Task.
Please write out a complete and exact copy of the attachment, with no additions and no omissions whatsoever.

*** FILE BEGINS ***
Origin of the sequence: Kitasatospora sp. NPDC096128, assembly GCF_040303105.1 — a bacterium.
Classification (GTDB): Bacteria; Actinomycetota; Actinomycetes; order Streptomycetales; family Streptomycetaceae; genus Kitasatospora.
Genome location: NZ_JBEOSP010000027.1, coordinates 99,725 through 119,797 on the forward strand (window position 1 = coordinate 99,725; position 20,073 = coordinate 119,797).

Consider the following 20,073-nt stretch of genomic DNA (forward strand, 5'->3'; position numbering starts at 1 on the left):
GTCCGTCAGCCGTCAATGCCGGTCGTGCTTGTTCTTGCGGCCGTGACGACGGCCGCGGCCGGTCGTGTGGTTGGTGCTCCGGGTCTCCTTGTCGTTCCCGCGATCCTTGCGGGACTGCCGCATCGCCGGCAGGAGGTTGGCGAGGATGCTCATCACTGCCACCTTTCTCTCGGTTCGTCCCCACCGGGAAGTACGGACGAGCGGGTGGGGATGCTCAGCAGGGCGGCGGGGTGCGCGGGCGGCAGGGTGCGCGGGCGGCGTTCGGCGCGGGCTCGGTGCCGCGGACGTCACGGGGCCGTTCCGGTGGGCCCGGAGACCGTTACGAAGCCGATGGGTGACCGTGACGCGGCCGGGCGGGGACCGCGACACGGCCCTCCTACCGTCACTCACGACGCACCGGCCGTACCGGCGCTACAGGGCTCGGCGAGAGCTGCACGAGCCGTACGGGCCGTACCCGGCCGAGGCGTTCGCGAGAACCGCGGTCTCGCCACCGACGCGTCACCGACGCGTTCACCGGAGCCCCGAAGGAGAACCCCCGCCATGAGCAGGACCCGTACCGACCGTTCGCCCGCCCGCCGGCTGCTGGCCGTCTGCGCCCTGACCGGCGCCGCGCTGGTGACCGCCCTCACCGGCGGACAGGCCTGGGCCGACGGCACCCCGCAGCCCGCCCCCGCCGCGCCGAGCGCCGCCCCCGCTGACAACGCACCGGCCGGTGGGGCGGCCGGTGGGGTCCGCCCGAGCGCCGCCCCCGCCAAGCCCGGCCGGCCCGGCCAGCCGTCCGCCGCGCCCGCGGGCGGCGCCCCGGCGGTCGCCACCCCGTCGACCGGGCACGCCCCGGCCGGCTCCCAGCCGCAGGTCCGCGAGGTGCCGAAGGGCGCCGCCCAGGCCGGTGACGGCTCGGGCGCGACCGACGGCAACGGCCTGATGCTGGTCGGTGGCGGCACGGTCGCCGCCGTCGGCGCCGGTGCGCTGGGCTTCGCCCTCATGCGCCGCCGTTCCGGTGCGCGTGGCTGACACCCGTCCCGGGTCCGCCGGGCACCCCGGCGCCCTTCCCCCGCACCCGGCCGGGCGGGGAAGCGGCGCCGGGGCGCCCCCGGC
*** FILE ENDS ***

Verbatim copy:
Origin of the sequence: Kitasatospora sp. NPDC096128, assembly GCF_040303105.1 — a bacterium.
Classification (GTDB): Bacteria; Actinomycetota; Actinomycetes; order Streptomycetales; family Streptomycetaceae; genus Kitasatospora.
Genome location: NZ_JBEOSP010000027.1, coordinates 99,725 through 119,797 on the forward strand (window position 1 = coordinate 99,725; position 20,073 = coordinate 119,797).

Consider the following 20,073-nt stretch of genomic DNA (forward strand, 5'->3'; position numbering starts at 1 on the left):
GTCCGTCAGCCGTCAATGCCGGTCGTGCTTGTTCTTGCGGCCGTGACGACGGCCGCGGCCGGTCGTGTGGTTGGTGCTCCGGGTCTCCTTGTCGTTCCCGCGATCCTTGCGGGACTGCCGCATCGCCGGCAGGAGGTTGGCGAGGATGCTCATCACTGCCACCTTTCTCTCGGTTCGTCCCCACCGGGAAGTACGGACGAGCGGGTGGGGATGCTCAGCAGGGCGGCGGGGTGCGCGGGCGGCAGGGTGCGCGGGCGGCGTTCGGCGCGGGCTCGGTGCCGCGGACGTCACGGGGCCGTTCCGGTGGGCCCGGAGACCGTTACGAAGCCGATGGGTGACCGTGACGCGGCCGGGCGGGGACCGCGACACGGCCCTCCTACCGTCACTCACGACGCACCGGCCGTACCGGCGCTACAGGGCTCGGCGAGAGCTGCACGAGCCGTACGGGCCGTACCCGGCCGAGGCGTTCGCGAGAACCGCGGTCTCGCCACCGACGCGTCACCGACGCGTTCACCGGAGCCCCGAAGGAGAACCCCCGCCATGAGCAGGACCCGTACCGACCGTTCGCCCGCCCGCCGGCTGCTGGCCGTCTGCGCCCTGACCGGCGCCGCGCTGGTGACCGCCCTCACCGGCGGACAGGCCTGGGCCGACGGCACCCCGCAGCCCGCCCCCGCCGCGCCGAGCGCCGCCCCCGCTGACAACGCACCGGCCGGTGGGGCGGCCGGTGGGGTCCGCCCGAGCGCCGCCCCCGCCAAGCCCGGCCGGCCCGGCCAGCCGTCCGCCGCGCCCGCGGGCGGCGCCCCGGCGGTCGCCACCCCGTCGACCGGGCACGCCCCGGCCGGCTCCCAGCCGCAGGTCCGCGAGGTGCCGAAGGGCGCCGCCCAGGCCGGTGACGGCTCGGGCGCGACCGACGGCAACGGCCTGATGCTGGTCGGTGGCGGCACGGTCGCCGCCGTCGGCGCCGGTGCGCTGGGCTTCGCCCTCATGCGCCGCCGTTCCGGTGCGCGTGGCTGACACCCGTCCCGGGTCCGCCGGGCACCCCGGCGCCCTTCCCCCGCACCCGGCCGGGCGGGGAAGCGGCGCCGGGGCGCCCCCGGC